When Hollywood isn’t doing comic book franchises, it’s doing AI. Why? Because AI gives us a window into our own souls by challenging us to consider what it means to be human, what it means to think, and what our place in the world is.
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It’s a topic that’s ripe for philosophical discussion, and hard-hitting directors such as Ridley Scott, Steven Spielberg, Stanley Kubrick, and Spike Jonze have all used it as a platform to explore what a world of AI looks like — and what it might mean to live in it. There’s also a long history of villainous AI, perhaps because those “just a machine” antagonists make human leads seem all the more heroic, or perhaps because science fiction has become increasingly dystopian over time. But while Hollywood gets some of it right, there’s plenty of artistic license at work. Let’s take a look at some of the things that Hollywood gets wrong about AI, and why.
Intelligence vs. sentience vs. sapience
Hollywood is keen on “humanlike” intelligence because it makes it possible to skim over one of the deep philosophical roots of AI: defining intelligence and determining whether something exhibits intelligent behavior. These questions form an entire branch of philosophy, asking us to consider the nature of consciousness, intelligence, sentience, and sapience. These terms are all related but distinct in their own way — except where Hollywood is concerned.
Let’s all ignore our programming
In definitely one of the cuter outings in AI, the eponymous hero of Disney Pixar’s Wall-E takes service bots like the Roomba to a whole new level with its ability to level up its game from trash compactor to environmental activist. Wall-E’s transformation begins with its sudden gaining of sentience (and arguably sapience), but from where? Perhaps Wall-E was initially built as an AI so that it could learn to excel at collecting trash. This is a pretty narrow AI domain from which to develop feelings like love and nostalgia. The area around his docking station would certainly be clean, but it’s unclear how or why he would learn to collect fuzzy objects as a hobby. Yeah, this seems very nit-picky, and we loved the movie. But there were thousands of these robots, if not millions. Is Wall-E the only one that bootstrapped himself into intelligence through some magical process?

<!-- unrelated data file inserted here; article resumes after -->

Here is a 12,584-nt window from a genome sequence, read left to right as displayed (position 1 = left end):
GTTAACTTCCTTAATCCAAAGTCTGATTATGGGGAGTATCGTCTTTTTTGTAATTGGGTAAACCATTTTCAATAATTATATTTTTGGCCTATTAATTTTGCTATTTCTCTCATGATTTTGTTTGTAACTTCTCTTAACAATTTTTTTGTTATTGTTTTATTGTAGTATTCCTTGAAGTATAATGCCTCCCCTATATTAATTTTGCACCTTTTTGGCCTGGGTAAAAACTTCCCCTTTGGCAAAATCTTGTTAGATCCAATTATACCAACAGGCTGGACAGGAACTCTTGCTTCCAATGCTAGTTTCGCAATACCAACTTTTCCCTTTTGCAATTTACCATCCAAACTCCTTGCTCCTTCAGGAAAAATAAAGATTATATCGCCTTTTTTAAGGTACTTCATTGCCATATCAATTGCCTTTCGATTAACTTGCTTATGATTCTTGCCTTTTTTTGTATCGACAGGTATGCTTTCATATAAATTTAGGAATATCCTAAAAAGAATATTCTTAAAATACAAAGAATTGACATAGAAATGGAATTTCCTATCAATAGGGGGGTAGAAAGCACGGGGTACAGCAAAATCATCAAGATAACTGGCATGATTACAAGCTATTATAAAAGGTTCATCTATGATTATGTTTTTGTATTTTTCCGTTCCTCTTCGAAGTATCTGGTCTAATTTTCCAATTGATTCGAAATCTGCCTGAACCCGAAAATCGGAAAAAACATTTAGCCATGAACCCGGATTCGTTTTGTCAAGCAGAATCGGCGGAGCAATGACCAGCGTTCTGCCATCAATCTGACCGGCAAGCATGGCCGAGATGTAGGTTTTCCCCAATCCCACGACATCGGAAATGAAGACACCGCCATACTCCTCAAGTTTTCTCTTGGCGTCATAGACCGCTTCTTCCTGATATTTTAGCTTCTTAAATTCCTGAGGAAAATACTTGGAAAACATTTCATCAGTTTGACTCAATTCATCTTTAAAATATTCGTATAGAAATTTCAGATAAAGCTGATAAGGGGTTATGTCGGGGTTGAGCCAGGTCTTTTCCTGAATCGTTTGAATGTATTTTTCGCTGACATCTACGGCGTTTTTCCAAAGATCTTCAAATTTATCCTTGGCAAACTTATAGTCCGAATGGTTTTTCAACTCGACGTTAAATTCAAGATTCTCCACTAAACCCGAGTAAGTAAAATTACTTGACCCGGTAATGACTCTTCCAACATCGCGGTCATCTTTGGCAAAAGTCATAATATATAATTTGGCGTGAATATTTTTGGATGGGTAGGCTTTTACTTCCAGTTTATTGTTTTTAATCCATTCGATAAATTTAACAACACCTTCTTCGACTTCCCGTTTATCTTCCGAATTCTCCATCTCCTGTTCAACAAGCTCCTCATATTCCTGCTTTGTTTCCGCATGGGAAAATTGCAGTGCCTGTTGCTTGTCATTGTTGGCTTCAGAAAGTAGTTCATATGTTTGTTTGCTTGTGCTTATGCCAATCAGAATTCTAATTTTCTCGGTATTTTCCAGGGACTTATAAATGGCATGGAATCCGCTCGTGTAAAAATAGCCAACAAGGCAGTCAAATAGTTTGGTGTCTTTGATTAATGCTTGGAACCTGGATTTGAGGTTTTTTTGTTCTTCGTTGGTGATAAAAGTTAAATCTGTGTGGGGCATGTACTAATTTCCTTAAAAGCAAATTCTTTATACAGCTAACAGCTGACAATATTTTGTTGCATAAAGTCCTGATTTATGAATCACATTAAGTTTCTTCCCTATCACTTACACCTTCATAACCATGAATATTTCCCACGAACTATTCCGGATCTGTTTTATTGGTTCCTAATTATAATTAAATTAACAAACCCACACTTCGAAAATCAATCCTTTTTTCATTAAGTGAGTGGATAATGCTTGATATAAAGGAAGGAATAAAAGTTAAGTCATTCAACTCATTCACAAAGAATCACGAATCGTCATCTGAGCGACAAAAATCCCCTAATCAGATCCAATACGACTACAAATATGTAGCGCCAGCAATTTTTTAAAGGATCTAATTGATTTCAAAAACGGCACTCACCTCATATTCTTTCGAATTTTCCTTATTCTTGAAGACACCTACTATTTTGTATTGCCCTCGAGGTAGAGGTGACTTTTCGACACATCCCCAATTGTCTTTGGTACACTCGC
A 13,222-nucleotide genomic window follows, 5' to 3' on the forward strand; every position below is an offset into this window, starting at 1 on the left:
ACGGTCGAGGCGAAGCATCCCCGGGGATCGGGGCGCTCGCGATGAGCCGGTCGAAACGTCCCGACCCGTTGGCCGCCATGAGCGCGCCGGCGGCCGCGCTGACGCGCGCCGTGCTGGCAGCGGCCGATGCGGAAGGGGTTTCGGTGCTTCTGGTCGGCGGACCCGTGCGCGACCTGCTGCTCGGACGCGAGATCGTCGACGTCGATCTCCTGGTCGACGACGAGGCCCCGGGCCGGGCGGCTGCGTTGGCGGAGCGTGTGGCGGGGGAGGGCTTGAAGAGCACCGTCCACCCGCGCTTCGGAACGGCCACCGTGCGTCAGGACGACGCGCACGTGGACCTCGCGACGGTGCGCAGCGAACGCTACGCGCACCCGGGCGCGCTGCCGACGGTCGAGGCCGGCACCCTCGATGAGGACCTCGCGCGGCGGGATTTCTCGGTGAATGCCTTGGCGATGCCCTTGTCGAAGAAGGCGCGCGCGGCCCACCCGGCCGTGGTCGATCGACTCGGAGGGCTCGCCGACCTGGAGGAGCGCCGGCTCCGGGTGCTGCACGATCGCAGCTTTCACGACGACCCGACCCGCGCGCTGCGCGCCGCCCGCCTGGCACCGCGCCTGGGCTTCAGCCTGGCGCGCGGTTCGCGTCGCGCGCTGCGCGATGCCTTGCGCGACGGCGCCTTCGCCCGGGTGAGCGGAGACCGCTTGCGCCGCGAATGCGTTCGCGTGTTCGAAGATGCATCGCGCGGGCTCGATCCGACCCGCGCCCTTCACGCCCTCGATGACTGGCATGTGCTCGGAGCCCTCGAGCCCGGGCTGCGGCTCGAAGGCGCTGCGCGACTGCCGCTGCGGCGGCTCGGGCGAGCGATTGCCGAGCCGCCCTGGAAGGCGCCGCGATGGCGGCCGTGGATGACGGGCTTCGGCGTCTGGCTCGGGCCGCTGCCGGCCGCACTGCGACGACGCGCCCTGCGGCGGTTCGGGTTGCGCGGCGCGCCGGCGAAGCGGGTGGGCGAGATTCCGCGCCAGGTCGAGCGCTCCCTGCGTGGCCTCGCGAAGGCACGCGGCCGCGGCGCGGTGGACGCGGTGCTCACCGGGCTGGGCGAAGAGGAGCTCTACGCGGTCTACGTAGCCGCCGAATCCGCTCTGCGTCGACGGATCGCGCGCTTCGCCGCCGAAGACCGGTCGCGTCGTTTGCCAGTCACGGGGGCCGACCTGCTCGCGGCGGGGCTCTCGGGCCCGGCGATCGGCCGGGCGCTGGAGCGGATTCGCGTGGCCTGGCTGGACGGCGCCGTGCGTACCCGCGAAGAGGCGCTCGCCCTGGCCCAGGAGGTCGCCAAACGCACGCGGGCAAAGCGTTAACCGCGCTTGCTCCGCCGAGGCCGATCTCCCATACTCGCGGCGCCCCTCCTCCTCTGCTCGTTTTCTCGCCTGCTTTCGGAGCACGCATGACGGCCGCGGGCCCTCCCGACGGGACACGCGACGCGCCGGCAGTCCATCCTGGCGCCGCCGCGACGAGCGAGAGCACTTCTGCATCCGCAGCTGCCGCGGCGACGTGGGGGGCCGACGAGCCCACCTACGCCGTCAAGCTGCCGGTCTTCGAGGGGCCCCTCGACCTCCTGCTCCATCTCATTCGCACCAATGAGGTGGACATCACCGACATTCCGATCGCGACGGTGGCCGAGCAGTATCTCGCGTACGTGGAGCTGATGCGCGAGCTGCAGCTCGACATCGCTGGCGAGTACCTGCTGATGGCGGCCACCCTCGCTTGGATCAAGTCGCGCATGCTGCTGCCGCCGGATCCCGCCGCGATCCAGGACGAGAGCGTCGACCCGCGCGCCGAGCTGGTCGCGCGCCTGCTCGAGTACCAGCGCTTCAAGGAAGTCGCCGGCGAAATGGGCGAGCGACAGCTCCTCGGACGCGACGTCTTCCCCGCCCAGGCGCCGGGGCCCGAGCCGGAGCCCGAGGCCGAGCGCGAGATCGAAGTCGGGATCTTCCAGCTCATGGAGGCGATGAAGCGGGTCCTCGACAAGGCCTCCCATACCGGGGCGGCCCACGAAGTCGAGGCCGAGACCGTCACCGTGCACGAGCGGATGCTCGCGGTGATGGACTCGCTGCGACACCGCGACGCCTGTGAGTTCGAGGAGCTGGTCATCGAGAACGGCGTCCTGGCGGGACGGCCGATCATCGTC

Stepping into the Uncanny Valley
Spielberg’s 2001 film A.I. gives us the story of a robotic child, David, who is programmed to be able to “love.” While the film gets some things right, such as David’s adherence to his programming, it misses a big one — the “uncanny valley.” Coined in 1970 by Japanese roboticist Masahiro Mori, the term refers to the negative reaction people have to robots that are too human to look like robots, yet aren’t perfectly human. Humans are astonishingly good at spotting things that aren’t quite right, particularly in relation to body language and facial expressions. The most successful humanoid robots will necessarily have exaggerated features like those seen in anime. This approach gets around the uncanny valley by taking a humanoid design and piling enough extra cute on top that it’s obvious that the intent isn’t to be truly human.